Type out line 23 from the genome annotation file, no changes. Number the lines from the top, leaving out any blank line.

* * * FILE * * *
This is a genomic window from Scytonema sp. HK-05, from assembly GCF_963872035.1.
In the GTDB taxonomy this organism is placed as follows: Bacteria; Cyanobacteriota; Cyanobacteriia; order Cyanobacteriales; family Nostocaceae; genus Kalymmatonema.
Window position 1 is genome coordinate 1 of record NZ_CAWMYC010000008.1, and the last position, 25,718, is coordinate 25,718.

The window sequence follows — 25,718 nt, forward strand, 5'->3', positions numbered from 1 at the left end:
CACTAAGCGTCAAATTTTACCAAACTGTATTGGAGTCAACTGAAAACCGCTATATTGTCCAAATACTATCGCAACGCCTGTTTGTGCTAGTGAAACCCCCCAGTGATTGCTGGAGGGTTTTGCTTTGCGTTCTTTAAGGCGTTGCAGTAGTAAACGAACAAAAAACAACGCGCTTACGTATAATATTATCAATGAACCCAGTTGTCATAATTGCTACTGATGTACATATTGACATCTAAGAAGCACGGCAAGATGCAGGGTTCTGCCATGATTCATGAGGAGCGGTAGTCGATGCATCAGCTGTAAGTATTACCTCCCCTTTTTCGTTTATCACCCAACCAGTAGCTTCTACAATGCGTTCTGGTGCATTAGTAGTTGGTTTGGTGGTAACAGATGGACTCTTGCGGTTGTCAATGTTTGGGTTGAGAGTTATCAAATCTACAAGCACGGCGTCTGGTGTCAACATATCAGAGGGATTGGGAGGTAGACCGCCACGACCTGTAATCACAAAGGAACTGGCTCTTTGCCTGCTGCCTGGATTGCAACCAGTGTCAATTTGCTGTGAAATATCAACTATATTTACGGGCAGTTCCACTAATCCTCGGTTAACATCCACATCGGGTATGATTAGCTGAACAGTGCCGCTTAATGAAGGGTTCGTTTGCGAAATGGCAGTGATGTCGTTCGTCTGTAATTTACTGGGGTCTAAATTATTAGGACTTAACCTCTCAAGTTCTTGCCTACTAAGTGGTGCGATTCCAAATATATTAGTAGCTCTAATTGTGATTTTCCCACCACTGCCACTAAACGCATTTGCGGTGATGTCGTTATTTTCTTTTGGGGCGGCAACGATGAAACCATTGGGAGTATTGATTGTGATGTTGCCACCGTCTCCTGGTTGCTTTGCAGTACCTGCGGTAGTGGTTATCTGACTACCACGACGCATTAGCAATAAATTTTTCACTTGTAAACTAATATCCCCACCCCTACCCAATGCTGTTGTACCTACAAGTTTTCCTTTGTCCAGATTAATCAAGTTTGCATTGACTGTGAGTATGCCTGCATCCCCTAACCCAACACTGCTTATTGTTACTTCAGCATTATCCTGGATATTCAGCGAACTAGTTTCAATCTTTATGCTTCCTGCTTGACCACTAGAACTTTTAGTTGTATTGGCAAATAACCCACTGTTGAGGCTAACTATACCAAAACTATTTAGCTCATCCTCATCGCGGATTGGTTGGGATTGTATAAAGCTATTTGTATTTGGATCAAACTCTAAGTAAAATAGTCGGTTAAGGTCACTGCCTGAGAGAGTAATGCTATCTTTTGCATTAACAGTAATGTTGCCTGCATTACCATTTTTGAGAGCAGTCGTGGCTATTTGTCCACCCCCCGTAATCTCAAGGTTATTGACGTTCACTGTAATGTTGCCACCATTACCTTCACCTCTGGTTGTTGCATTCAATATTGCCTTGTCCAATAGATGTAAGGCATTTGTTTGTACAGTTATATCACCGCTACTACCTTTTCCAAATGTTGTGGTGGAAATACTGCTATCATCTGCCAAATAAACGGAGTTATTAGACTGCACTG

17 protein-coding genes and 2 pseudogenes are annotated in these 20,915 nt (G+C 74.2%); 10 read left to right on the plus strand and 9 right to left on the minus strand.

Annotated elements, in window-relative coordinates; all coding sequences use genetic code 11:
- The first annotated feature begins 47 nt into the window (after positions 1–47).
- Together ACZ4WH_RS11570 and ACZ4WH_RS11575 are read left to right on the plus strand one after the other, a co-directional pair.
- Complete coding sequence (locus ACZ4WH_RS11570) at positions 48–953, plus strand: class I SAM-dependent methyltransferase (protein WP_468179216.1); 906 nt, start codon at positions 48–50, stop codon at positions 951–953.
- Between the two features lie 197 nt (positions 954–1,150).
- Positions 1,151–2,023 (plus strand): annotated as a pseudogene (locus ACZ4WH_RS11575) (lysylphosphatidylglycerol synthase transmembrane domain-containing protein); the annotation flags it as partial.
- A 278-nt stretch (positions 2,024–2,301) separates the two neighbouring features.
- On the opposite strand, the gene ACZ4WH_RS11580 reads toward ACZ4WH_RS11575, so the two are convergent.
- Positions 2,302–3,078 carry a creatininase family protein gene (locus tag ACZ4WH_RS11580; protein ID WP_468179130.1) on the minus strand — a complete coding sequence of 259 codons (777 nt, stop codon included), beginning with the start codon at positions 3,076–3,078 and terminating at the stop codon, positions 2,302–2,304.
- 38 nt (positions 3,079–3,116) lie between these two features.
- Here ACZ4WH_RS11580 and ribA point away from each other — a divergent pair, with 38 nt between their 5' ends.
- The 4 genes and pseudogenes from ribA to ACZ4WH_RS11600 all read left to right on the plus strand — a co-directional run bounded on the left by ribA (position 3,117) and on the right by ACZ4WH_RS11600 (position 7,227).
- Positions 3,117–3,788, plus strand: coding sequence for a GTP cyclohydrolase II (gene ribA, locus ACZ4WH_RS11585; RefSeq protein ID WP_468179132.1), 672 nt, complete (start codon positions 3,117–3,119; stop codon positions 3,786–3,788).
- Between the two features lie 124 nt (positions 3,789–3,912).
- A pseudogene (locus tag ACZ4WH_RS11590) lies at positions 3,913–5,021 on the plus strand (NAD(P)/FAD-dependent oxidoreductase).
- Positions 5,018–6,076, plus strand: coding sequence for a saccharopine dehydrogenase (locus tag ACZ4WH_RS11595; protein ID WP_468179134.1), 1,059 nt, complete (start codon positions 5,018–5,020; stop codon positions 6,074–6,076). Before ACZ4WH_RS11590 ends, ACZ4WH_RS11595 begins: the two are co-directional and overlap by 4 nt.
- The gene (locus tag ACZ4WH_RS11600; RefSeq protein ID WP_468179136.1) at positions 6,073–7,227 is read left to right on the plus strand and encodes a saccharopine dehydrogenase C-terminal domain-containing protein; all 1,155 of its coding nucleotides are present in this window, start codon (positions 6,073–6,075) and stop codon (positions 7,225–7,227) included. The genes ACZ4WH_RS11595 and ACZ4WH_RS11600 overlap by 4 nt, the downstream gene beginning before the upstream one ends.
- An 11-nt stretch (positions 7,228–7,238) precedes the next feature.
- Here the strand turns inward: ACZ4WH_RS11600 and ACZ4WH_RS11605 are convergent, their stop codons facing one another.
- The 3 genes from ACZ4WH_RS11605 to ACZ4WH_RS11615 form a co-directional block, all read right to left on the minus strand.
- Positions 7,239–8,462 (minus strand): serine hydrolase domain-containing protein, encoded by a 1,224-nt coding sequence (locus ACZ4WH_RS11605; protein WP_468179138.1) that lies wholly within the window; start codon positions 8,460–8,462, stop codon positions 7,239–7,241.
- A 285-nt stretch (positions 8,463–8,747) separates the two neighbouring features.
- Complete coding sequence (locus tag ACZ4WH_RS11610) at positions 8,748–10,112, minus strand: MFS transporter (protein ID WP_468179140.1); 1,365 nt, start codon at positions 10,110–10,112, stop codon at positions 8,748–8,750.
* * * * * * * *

- The gene (locus tag ACZ4WH_RS11600; RefSeq protein ID WP_468179136.1) at positions 6,073–7,227 is read left to right on the plus strand and encodes a saccharopine dehydrogenase C-terminal domain-containing protein; all 1,155 of its coding nucleotides are present in this window, start codon (positions 6,073–6,075) and stop codon (positions 7,225–7,227) included. The genes ACZ4WH_RS11595 and ACZ4WH_RS11600 overlap by 4 nt, the downstream gene beginning before the upstream one ends.